Poster session held approximately three weeks after return.
Two hour essay examination at end of term 2.
Learning and teaching
Learning activities and teaching methods (given in hours of study time)
|Scheduled Learning and Teaching Activities||Guided independent study||Placement / study abroad|
Details of learning activities and teaching methods
|Category||Hours of study time||Description|
|Scheduled learning and teaching||1||Pre-field course lecture to prepare students academically and practically for the course|
|Scheduled learning and teaching||5||Pre-field course walk in Cornwall to prepare for expedition environment and to self-assess fitness|
|Scheduled learning and teaching||100||Field-based tutoring from members of the Centre for Ecology and Conservation in biodiversity, ecology, conservation and other biological topics|
|Scheduled learning and teaching||15||Discussions led by staff and keeping of detailed field journal according to instructions|
|Guided independent study||179||Additional reading and research and preparation for module assessments|
|Form of assessment||Size of the assessment (eg length / duration)||ILOs assessed||Feedback method|
|Short answer questions during the field course||Ongoing throughout the module||All||Oral|
|Proboscis monkey behaviour task notes and write up||3 note book pages||1-2, 9-19||Written (individual) and oral (group)|
|Mangrove Park field observation notes||Up to 3 notebook pages||8, 12, 18-19||Written (individual) and oral (group)|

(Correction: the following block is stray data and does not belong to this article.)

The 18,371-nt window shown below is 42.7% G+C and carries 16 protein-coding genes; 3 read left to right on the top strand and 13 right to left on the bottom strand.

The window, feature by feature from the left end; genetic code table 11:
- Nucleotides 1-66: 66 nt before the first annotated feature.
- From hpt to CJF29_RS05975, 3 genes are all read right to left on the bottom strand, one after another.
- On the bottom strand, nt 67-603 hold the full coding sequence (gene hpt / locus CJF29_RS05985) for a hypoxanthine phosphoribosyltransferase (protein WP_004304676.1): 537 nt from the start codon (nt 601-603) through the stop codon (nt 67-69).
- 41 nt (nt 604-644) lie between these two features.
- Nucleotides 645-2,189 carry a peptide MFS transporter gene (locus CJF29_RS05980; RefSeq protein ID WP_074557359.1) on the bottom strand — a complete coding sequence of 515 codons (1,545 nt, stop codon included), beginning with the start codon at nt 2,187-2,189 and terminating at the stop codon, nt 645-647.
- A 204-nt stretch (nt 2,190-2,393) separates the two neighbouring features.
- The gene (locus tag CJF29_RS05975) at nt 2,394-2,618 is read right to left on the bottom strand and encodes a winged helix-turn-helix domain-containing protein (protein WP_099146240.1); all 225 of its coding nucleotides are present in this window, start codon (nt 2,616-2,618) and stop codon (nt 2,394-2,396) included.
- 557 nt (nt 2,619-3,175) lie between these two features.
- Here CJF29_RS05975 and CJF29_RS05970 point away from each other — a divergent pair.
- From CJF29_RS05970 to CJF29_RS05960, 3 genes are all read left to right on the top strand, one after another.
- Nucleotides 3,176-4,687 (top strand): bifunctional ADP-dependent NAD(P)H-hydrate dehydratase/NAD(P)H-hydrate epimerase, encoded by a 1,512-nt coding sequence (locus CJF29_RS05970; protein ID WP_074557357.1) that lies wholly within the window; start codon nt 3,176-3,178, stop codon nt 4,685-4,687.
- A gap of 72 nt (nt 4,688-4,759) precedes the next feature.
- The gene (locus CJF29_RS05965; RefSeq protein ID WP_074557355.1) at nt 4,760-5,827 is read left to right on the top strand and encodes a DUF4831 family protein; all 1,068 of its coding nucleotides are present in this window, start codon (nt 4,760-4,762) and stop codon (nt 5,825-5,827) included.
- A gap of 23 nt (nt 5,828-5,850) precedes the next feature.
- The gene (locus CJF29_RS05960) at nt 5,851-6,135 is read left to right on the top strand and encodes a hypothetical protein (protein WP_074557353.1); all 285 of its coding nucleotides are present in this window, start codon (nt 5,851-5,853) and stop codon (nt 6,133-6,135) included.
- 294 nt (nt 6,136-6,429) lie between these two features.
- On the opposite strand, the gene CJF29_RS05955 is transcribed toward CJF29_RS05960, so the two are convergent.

Summative assessment (% of credit)
|Coursework||Written exams||Practical exams|
Details of summative assessment
|Form of assessment||% of credit||Size of the assessment (eg length / duration)||ILOs assessed||Feedback method|
|Tasks write-up||30||1500 words + tables and figures||1-16, 19||Feedback sheet|
|Field observation notes||25||Field diary||1-8, 12, 15, 17-19||Feedback sheet|
|Post-field course poster||30||A0 Poster||4-8, 9-18||Feedback sheet|
|Post-field course Communicating Science short video release (group work)||15||3 minutes||1-8 (one of), 14, 15, 17-19||Feedback sheet|
Details of re-assessment (where required by referral or deferral)
|Original form of assessment||Form of re-assessment||ILOs re-assessed||Timescale for re-assessment|
|Tasks write-up||Tasks write-up||1-16, 19||August assessment period|
|Field observation notes||Not applicable||Not applicable||Not applicable|
|Post-field course poster||Post-field course poster||4-8, 9-18||August assessment period|
|Post-field course Communicating Science short video release (group work||Post-field course press release (individual work)||1-8, 14-19||August assessment period|
Deferral – if you miss an assessment for certificated reasons judged acceptable by the Mitigation Committee, you will normally be either deferred in the assessment or an extension may be granted. The field observation notes are not deferrable because they take place during the field course. The mark given for a re-assessment taken as a result of deferral will not be capped and will be treated as it would be if it were your first attempt at the assessment.
Referral – if you have failed the module overall (i.e. a final overall module mark of less than 40%) you will be required to sit a further essay examination and/or to re-submit the tasks write-up and/or the poster and/or an individual press release (in place of the video). The mark given for a re-assessment taken as a result of referral will be capped at 40%.
Indicative learning resources - Basic reading
- Text book: Tropical Rain Forest Ecology, Diversity and Conservation – Jaboury Ghazoul and Douglas Sheil.
- Tourist guides to travelling in Indonesia
- Field guides on any plant and animal group in Borneo
- Reading list of primary literature associated with seven study topics
Indicative learning resources - Web based and electronic resources
Module has an active ELE page
BIO2426 Analysis of Biological Data
|NQF level (module)|
|Available as distance learning?|
|Last revision date|